I’m very lucky that my sexuality isn’t an issue for my family. I came out at 16, and even at my quite rough comprehensive secondary school in London, I may have been bullied for wearing the wrong trainers, but never because I dated girls. And because 
I grew up feeling that there’s nothing unusual about not being straight, and I’ve always been quite, ahem, successful with women, I haven’t felt the need to experiment with the opposite sex. But unlike some lesbians who would rather poke their eyes out than sleep with a man, I’m happy to admit that on the Kinsey scale, I’m swinging somewhere between Orange Is The New Black’s ‘butch’ Big Boo and serial heterosexualist Taylor Swift.

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When I was in my teens and twenties and still finding my place in the world, it felt really important for me to be a badge-wearing lesbian (I actually had a badge, this is not a metaphor). Now I’m in my thirties, I care less and less about my sexuality as a label: society has changed, and I know myself better. My partner, who has dated men and women, would describe her sexuality as similarly unfixed. Our life experiences before meeting each other meant she had previously identified more as straight, and me more as gay. But now we’re together, messing around with these labels by acknowledging our attraction to men and to women, but most of all to each other, is really good fun.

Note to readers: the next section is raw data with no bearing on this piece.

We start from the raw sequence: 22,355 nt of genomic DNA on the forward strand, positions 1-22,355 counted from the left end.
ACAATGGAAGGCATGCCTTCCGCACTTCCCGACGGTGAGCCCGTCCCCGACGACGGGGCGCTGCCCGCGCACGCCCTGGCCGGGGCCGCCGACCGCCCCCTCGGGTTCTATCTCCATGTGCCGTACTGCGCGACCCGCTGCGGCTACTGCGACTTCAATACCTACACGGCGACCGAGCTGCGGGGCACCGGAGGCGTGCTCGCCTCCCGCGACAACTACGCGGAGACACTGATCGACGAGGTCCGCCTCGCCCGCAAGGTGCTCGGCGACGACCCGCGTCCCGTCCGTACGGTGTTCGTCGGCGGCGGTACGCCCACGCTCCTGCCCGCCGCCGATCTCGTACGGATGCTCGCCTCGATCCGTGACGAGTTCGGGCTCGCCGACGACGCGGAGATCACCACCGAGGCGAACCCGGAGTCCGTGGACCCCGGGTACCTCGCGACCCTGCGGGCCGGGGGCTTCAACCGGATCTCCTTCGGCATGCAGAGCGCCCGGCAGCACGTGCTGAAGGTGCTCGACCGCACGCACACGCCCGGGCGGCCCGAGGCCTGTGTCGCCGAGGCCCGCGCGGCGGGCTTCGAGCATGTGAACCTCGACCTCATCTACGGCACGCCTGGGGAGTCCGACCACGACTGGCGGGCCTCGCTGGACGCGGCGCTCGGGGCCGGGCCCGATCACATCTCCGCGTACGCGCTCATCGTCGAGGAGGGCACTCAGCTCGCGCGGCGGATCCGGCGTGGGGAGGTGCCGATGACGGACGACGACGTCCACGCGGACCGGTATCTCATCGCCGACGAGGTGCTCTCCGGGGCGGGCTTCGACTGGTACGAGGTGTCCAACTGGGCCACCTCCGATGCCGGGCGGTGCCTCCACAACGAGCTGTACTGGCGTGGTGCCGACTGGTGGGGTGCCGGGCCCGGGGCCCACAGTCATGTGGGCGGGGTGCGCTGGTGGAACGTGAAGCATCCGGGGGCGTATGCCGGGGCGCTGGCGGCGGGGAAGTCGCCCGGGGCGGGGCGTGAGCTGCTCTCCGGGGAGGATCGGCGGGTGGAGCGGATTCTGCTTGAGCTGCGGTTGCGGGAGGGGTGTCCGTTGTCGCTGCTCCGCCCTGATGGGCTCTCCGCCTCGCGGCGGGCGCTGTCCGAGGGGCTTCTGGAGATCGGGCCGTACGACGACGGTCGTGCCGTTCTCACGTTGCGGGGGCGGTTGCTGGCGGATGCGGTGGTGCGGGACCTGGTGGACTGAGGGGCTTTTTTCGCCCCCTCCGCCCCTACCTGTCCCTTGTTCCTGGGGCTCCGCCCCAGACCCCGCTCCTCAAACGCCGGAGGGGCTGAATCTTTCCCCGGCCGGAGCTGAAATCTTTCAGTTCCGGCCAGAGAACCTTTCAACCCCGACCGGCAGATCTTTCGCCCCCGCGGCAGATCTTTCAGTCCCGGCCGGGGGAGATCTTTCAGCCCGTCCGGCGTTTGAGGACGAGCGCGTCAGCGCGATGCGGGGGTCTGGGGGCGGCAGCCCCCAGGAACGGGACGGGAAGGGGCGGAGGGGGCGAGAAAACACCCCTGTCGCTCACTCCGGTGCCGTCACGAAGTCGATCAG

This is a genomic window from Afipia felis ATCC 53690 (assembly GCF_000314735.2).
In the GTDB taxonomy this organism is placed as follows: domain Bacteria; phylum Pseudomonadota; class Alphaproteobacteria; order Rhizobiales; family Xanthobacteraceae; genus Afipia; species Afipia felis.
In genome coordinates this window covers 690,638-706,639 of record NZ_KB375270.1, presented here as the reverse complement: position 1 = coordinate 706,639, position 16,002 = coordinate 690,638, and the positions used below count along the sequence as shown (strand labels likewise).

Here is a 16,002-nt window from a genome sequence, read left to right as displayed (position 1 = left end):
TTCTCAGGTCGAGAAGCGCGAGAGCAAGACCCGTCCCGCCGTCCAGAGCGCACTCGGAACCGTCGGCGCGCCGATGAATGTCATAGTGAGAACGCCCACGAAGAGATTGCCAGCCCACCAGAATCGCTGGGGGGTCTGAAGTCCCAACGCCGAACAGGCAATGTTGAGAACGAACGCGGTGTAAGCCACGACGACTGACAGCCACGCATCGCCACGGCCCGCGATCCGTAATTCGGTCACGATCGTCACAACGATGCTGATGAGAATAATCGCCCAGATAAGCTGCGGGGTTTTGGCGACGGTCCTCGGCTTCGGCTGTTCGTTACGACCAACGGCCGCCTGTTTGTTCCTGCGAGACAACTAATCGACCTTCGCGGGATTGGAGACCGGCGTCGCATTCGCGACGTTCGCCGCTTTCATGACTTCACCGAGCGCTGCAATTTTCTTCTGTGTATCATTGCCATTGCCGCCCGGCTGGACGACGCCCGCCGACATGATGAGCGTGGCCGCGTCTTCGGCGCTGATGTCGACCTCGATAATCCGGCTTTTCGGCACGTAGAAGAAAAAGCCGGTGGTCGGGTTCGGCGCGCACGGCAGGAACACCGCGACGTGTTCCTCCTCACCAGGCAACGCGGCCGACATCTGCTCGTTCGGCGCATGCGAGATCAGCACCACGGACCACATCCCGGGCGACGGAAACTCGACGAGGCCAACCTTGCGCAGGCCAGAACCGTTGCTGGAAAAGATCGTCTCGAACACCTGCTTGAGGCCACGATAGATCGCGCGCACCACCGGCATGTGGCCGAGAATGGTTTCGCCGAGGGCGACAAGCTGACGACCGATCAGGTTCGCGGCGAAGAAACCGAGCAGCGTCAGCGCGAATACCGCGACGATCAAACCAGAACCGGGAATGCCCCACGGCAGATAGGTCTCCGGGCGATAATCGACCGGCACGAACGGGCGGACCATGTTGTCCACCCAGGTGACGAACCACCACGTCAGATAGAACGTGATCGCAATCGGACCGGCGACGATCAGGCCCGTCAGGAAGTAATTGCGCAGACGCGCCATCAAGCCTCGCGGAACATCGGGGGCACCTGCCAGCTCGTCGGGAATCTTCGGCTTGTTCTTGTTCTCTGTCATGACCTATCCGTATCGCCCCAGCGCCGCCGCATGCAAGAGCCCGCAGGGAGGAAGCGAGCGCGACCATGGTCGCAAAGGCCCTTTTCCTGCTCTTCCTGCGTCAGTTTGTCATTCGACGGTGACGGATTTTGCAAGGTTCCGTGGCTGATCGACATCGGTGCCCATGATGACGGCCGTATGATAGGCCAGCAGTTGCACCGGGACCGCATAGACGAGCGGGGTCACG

Writer Goggin sees our cover star Miley Cyrus as a poster girl for fluid sexuality. She says, ‘Cyrus really hasn’t been afraid of talking about sexual grey areas and the sexual spectrum. The more people hear about it, the more it might be easier for people like me to have those conversations with the people in our lives. If it gives someone a frame of reference, then I think that’s great.’